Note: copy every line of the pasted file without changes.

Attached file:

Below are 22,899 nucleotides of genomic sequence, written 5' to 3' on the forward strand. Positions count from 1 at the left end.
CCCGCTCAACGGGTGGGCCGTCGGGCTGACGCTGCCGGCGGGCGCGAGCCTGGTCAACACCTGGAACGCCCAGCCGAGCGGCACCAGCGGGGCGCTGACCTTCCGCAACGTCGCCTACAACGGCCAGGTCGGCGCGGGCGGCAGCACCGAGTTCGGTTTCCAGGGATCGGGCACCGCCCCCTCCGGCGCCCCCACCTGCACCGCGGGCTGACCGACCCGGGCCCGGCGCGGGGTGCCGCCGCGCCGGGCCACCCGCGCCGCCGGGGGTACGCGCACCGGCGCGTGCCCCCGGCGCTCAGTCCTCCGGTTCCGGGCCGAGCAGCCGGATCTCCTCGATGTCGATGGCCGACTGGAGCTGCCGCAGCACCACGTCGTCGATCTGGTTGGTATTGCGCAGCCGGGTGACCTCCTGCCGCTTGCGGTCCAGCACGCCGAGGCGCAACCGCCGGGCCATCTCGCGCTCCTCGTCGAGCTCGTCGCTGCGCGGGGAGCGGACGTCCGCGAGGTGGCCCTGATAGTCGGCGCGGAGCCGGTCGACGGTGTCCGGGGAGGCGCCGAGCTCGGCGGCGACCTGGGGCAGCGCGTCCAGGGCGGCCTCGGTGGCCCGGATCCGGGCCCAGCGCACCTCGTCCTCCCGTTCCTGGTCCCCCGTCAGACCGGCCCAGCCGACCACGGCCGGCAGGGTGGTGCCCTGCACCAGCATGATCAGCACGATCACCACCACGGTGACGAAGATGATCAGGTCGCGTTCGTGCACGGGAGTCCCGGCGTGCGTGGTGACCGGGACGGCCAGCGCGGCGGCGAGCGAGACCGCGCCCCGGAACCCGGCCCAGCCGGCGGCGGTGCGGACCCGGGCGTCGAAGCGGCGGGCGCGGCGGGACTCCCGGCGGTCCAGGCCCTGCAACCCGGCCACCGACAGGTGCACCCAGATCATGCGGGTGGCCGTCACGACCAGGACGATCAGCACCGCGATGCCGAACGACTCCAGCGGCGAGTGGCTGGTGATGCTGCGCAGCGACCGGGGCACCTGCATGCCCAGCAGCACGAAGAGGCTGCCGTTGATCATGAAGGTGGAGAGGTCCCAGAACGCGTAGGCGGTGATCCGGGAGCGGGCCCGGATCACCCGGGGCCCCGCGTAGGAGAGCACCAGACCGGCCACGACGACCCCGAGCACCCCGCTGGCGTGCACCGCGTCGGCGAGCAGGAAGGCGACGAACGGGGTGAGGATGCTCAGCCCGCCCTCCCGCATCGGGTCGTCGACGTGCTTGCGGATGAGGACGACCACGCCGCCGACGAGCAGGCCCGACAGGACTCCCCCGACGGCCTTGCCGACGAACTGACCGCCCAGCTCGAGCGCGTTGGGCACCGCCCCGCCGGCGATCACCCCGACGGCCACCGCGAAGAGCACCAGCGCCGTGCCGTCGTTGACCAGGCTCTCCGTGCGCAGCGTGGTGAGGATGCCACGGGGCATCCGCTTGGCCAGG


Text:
Below are 22,899 nucleotides of genomic sequence, written 5' to 3' on the forward strand. Positions count from 1 at the left end.
CCCGCTCAACGGGTGGGCCGTCGGGCTGACGCTGCCGGCGGGCGCGAGCCTGGTCAACACCTGGAACGCCCAGCCGAGCGGCACCAGCGGGGCGCTGACCTTCCGCAACGTCGCCTACAACGGCCAGGTCGGCGCGGGCGGCAGCACCGAGTTCGGTTTCCAGGGATCGGGCACCGCCCCCTCCGGCGCCCCCACCTGCACCGCGGGCTGACCGACCCGGGCCCGGCGCGGGGTGCCGCCGCGCCGGGCCACCCGCGCCGCCGGGGGTACGCGCACCGGCGCGTGCCCCCGGCGCTCAGTCCTCCGGTTCCGGGCCGAGCAGCCGGATCTCCTCGATGTCGATGGCCGACTGGAGCTGCCGCAGCACCACGTCGTCGATCTGGTTGGTATTGCGCAGCCGGGTGACCTCCTGCCGCTTGCGGTCCAGCACGCCGAGGCGCAACCGCCGGGCCATCTCGCGCTCCTCGTCGAGCTCGTCGCTGCGCGGGGAGCGGACGTCCGCGAGGTGGCCCTGATAGTCGGCGCGGAGCCGGTCGACGGTGTCCGGGGAGGCGCCGAGCTCGGCGGCGACCTGGGGCAGCGCGTCCAGGGCGGCCTCGGTGGCCCGGATCCGGGCCCAGCGCACCTCGTCCTCCCGTTCCTGGTCCCCCGTCAGACCGGCCCAGCCGACCACGGCCGGCAGGGTGGTGCCCTGCACCAGCATGATCAGCACGATCACCACCACGGTGACGAAGATGATCAGGTCGCGTTCGTGCACGGGAGTCCCGGCGTGCGTGGTGACCGGGACGGCCAGCGCGGCGGCGAGCGAGACCGCGCCCCGGAACCCGGCCCAGCCGGCGGCGGTGCGGACCCGGGCGTCGAAGCGGCGGGCGCGGCGGGACTCCCGGCGGTCCAGGCCCTGCAACCCGGCCACCGACAGGTGCACCCAGATCATGCGGGTGGCCGTCACGACCAGGACGATCAGCACCGCGATGCCGAACGACTCCAGCGGCGAGTGGCTGGTGATGCTGCGCAGCGACCGGGGCACCTGCATGCCCAGCAGCACGAAGAGGCTGCCGTTGATCATGAAGGTGGAGAGGTCCCAGAACGCGTAGGCGGTGATCCGGGAGCGGGCCCGGATCACCCGGGGCCCCGCGTAGGAGAGCACCAGACCGGCCACGACGACCCCGAGCACCCCGCTGGCGTGCACCGCGTCGGCGAGCAGGAAGGCGACGAACGGGGTGAGGATGCTCAGCCCGCCCTCCCGCATCGGGTCGTCGACGTGCTTGCGGATGAGGACGACCACGCCGCCGACGAGCAGGCCCGACAGGACTCCCCCGACGGCCTTGCCGACGAACTGACCGCCCAGCTCGAGCGCGTTGGGCACCGCCCCGCCGGCGATCACCCCGACGGCCACCGCGAAGAGCACCAGCGCCGTGCCGTCGTTGACCAGGCTCTCCGTGCGCAGCGTGGTGAGGATGCCACGGGGCATCCGCTTGGCCAGG